Journalist Hassan Hanafi, convicted of murdering colleagues for the Al-Qaeda-linked Al-Shabaab terror group, is tied to a wooden post before being executed by firing squad Monday

Story highlights

Hassan Hanafi spied on fellow journalists and identified those with negative opinions of Al-Shabaab

After joining the terror group, Hanafi killed or helped kill journalists

He was promoted within Al-Shabaab and fought against Somali and African Union troops

CNN —  

For years, Hassan Hanafi was a trusted source of news in Somalia. As the voice of Holy Quran Radio in Mogadishu, listeners across the capital tuned in to hear him report the latest political news.

But at some point, Hanafi turned his interest from journalism to terrorism – and joined Al-Shabaab.

He used his media connections to spy on and betray fellow journalists, identifying reporters with negative opinions of Al-Shabaab and facilitating assassinations. He even carried out assassinations himself, a military court ruled.

Hanafi was convicted of murder and sentenced to death. On Monday, shortly before a firing squad executed him, Hanafi released a statement saying he wanted to die as a martyr.

“Today, I’m being killed in the way I chose, which was to die for the sake of Allah,” he said. “I don’t fear execution.”

What is Al-Shabaab, and what does it want?

From reporter to militant commander

Hassan Hanafi Hajji Abdi, 36, worked for Holy Quran Radio as a reporter and presenter from 2003 to 2005 before joining Al-Shabaab in late 2006.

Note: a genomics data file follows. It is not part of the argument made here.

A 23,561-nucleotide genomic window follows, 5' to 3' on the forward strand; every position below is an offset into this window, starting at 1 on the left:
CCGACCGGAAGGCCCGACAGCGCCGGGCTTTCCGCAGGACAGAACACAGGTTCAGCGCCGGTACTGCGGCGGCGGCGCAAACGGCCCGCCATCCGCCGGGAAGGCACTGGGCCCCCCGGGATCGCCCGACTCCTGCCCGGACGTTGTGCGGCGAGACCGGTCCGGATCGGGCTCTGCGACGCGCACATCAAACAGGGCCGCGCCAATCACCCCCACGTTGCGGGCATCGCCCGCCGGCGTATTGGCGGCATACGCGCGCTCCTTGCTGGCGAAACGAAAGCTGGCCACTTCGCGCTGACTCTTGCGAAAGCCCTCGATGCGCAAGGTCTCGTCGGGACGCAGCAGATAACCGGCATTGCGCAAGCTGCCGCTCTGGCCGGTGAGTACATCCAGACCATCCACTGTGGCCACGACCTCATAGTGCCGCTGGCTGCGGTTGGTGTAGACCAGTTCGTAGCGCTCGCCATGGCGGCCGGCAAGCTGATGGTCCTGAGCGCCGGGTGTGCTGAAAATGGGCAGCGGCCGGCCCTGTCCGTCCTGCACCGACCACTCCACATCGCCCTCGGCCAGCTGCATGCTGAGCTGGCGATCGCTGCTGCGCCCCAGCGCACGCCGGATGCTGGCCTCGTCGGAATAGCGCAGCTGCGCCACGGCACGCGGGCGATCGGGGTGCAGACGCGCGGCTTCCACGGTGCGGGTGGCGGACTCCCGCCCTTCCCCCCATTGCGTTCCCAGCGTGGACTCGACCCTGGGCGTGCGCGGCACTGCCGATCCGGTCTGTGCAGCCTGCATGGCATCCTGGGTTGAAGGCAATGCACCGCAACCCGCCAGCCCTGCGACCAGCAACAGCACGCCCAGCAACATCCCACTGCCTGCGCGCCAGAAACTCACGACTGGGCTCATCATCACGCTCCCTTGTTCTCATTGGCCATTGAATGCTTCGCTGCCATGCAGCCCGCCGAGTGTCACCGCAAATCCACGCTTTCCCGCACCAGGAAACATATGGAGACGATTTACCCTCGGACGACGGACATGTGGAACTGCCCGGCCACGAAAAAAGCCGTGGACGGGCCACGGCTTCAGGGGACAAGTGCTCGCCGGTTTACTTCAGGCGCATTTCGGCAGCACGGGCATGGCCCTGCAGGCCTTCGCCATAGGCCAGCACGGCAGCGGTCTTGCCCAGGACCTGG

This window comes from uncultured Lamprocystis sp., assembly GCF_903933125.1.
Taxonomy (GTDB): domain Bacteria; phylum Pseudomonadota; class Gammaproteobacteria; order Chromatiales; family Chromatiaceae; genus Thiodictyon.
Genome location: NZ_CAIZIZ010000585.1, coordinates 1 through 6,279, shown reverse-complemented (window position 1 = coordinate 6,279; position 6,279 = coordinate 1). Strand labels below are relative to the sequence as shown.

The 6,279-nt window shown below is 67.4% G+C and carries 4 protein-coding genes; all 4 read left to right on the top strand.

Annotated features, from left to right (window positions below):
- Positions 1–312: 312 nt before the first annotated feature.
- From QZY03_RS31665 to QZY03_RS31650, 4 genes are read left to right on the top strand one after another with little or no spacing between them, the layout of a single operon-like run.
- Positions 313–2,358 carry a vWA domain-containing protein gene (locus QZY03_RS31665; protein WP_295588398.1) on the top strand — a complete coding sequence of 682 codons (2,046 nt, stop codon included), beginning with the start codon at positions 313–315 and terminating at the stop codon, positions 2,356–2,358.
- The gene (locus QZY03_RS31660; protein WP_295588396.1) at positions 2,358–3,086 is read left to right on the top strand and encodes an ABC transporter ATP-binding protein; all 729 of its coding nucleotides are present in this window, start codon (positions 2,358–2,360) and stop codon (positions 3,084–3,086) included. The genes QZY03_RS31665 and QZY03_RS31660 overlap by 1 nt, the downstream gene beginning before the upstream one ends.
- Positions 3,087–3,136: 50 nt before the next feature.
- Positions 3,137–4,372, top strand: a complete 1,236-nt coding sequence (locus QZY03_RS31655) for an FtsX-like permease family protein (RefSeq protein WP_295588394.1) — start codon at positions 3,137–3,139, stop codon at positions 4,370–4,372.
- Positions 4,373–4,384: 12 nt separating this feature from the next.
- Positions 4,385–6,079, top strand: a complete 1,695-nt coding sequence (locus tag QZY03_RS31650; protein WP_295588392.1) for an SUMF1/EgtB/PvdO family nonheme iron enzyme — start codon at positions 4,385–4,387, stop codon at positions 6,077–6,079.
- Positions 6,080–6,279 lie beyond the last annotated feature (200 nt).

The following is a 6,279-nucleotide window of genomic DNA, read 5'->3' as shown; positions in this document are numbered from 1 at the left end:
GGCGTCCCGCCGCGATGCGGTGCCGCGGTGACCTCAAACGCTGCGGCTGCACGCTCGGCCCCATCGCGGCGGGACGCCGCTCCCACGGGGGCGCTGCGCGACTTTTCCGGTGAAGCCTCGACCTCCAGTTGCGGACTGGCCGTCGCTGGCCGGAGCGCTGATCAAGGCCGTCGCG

Four years later, Al-Shabaab overtook Holy Quran Radio in 2010, allegedly spreading propaganda over the airwaves.

The next year, in 2011, Somali troops and those from the African Union Mission in Somalia forced Al-Shabaab out of Mogadishu.

As it turned out, Hanafi wasn’t just a media officer for Al-Shabaab; he was also a senior commander in the battlefields against Somali and AU troops.

He was actually promoted to midlevel militant commander by Ahmed Godane, the now deceased leader of Al-Shabaab. Hanafi was critically injured fighting Somali and AMISOM troops in 2010.

Four years later, Hanafi suffered blast wounds to his head and fled to Kenya, seeking treatment under a fake name. But he was captured and extradited to Somalia.

Plotting to kill journalists

During his time with Al-Shabaab, Hanafi helped the Al Qaeda-linked terror group kill reporters in south and central Somalia.

Hanafi admitted to killing Sheikh Nur Abkey, an editor at Somali National News Agency. He also confessed to facilitating the deaths of four other journalists, but he denied actually murdering them.

“I personally killed one journalist, and that was Sheikh Nur Abkey, while the four others were murdered by my fellow Al-Shabaab fighters,” Hanafi said during his court hearing. “But I contributed to the all assassinations.”

But a military court found him guilty for his role in the deaths of the other four journalists: Mahad Ahmed Elmi, Ali Iiman Sharmaake, Said Tahliil Ahmed and Muktar Mohamed Hirabe.